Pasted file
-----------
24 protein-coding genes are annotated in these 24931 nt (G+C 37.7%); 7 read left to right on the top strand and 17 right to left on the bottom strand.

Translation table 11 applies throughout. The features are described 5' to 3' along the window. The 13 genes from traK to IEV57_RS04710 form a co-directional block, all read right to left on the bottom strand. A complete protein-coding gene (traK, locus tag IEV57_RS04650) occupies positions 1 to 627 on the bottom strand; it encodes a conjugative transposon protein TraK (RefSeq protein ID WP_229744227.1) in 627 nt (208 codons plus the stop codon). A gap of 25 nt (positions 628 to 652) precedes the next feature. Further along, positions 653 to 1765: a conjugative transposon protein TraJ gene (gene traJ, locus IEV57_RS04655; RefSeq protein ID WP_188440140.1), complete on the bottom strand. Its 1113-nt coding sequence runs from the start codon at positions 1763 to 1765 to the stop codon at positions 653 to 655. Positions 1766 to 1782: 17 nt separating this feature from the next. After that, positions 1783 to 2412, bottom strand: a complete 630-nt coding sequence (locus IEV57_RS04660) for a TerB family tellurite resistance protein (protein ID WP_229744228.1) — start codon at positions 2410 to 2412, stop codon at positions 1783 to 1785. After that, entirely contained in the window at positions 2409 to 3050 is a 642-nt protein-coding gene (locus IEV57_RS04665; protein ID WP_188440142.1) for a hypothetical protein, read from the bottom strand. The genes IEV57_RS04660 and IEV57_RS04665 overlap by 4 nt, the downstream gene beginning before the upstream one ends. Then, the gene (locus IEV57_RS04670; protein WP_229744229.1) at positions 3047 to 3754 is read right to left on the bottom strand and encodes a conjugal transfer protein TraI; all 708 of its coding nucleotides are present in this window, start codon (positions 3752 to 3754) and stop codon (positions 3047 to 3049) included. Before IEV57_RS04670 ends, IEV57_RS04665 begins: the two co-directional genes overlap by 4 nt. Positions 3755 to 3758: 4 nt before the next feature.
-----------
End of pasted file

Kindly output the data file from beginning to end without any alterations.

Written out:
24 protein-coding genes are annotated in these 24931 nt (G+C 37.7%); 7 read left to right on the top strand and 17 right to left on the bottom strand.

Translation table 11 applies throughout. The features are described 5' to 3' along the window. The 13 genes from traK to IEV57_RS04710 form a co-directional block, all read right to left on the bottom strand. A complete protein-coding gene (traK, locus tag IEV57_RS04650) occupies positions 1 to 627 on the bottom strand; it encodes a conjugative transposon protein TraK (RefSeq protein ID WP_229744227.1) in 627 nt (208 codons plus the stop codon). A gap of 25 nt (positions 628 to 652) precedes the next feature. Further along, positions 653 to 1765: a conjugative transposon protein TraJ gene (gene traJ, locus IEV57_RS04655; RefSeq protein ID WP_188440140.1), complete on the bottom strand. Its 1113-nt coding sequence runs from the start codon at positions 1763 to 1765 to the stop codon at positions 653 to 655. Positions 1766 to 1782: 17 nt separating this feature from the next. After that, positions 1783 to 2412, bottom strand: a complete 630-nt coding sequence (locus IEV57_RS04660) for a TerB family tellurite resistance protein (protein ID WP_229744228.1) — start codon at positions 2410 to 2412, stop codon at positions 1783 to 1785. After that, entirely contained in the window at positions 2409 to 3050 is a 642-nt protein-coding gene (locus IEV57_RS04665; protein ID WP_188440142.1) for a hypothetical protein, read from the bottom strand. The genes IEV57_RS04660 and IEV57_RS04665 overlap by 4 nt, the downstream gene beginning before the upstream one ends. Then, the gene (locus IEV57_RS04670; protein WP_229744229.1) at positions 3047 to 3754 is read right to left on the bottom strand and encodes a conjugal transfer protein TraI; all 708 of its coding nucleotides are present in this window, start codon (positions 3752 to 3754) and stop codon (positions 3047 to 3049) included. Before IEV57_RS04670 ends, IEV57_RS04665 begins: the two co-directional genes overlap by 4 nt. Positions 3755 to 3758: 4 nt before the next feature.